Boeing's complaint says Yuzhnoye considers Sea Launch its most important customer worldwide, and Sea Launch ranks among Energia's top two global customers.

The court referred the case to mediation.

Sea Launch, which has not addressed the lawsuit, said it is committed to returning to operations.

Kjell Karlsen, Sea Launch's president and general manager, said last year the company would be profitable with four launches per year. But Sea Launch has no firm launch contracts in its backlog.

Sea Launch has agreements and contract options for up to three satellite launches for U.S.-based EchoStar Corp. and a single mission for AsiaSat of Hong Kong.

A Sea Launch spokesperson did not respond to a question on the status of the EchoStar and AsiaSat agreements following the Feb. 1 launch failure.

In a statement issued Feb. 6, Vitaly Lopota, general designer and president of RSC Energia, vowed investigators would find the cause of the Feb. 1 launch mishap and resume launching satellites.

Footage from Sea Launch's live webcast of the failed launch was posted on YouTube.
 
"In conjunction with the participants of this program and various interested parties from the business community, we are in the process of creating a strategy that will ensure the long-term viability of the Sea Launch system as well as provide for evolutionary improvements to its performance," Lopota said in a statement. "We remain confident that the Sea Launch program will continue to remain a key launch service provider to the world's spacecraft operator community for years to come."

The Feb. 1 failure marked the fourth problematic launch in 35 flights from Sea Launch's ocean pad, and it was the first anomaly since the company emerged from Chapter 11 bankruptcy proceedings.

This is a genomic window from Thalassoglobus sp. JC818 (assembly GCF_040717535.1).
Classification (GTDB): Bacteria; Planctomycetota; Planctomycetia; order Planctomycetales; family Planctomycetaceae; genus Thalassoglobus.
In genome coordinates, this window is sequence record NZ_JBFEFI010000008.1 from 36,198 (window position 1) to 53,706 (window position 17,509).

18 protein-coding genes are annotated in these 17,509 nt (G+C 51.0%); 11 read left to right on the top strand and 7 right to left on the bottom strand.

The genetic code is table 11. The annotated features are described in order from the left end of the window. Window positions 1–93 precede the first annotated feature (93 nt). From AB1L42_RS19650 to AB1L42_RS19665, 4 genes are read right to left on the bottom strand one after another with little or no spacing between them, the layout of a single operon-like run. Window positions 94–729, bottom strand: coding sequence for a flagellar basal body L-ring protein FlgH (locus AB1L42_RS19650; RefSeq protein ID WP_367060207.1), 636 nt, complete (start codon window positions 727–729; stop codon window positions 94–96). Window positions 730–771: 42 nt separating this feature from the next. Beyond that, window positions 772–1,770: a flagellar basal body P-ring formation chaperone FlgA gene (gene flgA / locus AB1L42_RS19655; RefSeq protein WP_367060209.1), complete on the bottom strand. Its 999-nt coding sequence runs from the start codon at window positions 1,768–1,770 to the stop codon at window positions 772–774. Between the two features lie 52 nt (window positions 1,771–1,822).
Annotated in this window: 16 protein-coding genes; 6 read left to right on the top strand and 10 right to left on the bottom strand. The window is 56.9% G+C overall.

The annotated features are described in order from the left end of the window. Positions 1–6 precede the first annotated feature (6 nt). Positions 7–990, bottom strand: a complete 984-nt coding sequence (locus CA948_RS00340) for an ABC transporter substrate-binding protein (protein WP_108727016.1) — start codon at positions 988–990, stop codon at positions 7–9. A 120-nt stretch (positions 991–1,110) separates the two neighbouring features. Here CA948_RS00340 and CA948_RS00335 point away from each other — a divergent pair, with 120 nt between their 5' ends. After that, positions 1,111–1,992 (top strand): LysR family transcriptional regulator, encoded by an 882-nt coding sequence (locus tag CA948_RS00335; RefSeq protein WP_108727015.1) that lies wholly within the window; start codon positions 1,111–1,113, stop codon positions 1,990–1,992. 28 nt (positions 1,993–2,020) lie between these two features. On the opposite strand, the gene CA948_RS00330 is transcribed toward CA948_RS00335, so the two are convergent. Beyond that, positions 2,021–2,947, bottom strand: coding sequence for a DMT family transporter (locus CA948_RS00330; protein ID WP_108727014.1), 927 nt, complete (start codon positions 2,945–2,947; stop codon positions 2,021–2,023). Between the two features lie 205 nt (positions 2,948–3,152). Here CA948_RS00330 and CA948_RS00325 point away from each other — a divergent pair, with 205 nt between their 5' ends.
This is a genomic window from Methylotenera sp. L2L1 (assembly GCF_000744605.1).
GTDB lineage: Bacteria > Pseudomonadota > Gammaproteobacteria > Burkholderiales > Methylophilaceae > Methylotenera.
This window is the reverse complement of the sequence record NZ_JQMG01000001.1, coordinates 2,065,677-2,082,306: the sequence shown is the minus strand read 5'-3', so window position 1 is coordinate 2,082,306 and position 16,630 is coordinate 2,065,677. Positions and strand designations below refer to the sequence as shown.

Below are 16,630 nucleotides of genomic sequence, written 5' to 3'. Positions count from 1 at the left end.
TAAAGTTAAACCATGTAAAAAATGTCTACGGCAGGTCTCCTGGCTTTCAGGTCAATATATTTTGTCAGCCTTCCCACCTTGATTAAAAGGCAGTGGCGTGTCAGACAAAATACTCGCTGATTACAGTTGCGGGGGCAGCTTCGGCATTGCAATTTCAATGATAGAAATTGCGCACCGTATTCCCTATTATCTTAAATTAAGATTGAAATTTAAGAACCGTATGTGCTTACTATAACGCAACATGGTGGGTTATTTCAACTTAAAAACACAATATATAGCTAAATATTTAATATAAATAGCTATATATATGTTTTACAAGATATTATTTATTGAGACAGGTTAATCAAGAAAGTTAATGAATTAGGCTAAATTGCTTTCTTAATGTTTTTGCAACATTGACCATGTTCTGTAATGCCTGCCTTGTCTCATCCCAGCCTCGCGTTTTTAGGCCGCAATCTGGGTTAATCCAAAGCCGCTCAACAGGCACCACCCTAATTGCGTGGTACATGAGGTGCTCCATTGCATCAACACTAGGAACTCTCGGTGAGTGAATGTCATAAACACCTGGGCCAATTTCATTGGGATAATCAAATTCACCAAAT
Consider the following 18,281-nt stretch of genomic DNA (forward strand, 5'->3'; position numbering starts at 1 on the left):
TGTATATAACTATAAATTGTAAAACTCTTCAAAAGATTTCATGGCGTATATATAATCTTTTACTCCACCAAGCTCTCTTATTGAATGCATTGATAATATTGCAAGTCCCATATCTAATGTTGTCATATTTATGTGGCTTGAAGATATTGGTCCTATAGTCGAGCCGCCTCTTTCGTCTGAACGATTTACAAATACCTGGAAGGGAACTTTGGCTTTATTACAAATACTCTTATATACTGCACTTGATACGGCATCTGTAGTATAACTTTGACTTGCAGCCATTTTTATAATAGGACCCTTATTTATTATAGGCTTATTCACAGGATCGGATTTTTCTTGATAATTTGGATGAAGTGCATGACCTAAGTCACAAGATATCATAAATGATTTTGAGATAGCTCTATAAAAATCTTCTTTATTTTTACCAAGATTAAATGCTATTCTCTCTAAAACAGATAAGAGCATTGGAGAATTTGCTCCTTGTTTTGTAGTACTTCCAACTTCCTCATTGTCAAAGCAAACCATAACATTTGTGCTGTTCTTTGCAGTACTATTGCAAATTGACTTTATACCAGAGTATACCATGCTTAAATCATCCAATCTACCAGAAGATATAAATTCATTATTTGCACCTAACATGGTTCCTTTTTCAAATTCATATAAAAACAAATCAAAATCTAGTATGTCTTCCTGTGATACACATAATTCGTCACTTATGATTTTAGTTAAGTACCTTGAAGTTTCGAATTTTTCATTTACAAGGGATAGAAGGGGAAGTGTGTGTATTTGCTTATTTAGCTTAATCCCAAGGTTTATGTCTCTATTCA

"I urge all current and potential customers of Sea Launch to be patient, recognizing the strategic importance of launch vehicle diversity to their own business," Lopota said. "We can assure you that Sea Launch will continue to launch our customer's spacecraft on schedule, reliably and with a high level of injection accuracy."

The Russian and Ukrainian governments assumed control of the investigation into the Feb. 1 launch failure. Engineers are focusing their inquiry on the thrust vector control system of the Zenit rocket's RD-171 first stage engine.

The thrust vector control system pivots the engine in flight, directing its thrust to help steer the rocket through the atmosphere on the proper trajectory.

The steering system failed soon after launch, causing the rocket to veer from its planned flight path.

The Zenit rocket's flight computer detected the booster exceeded a programmed roll limit and initiated an engine shutdown sequence, which is designed to safely terminate the flight in the event of a problem.

The RD-171 engine, built in Russia by NPO Energomash, switched off about 20 seconds after liftoff, and the rocket crashed into the Pacific a few miles from the launch platform.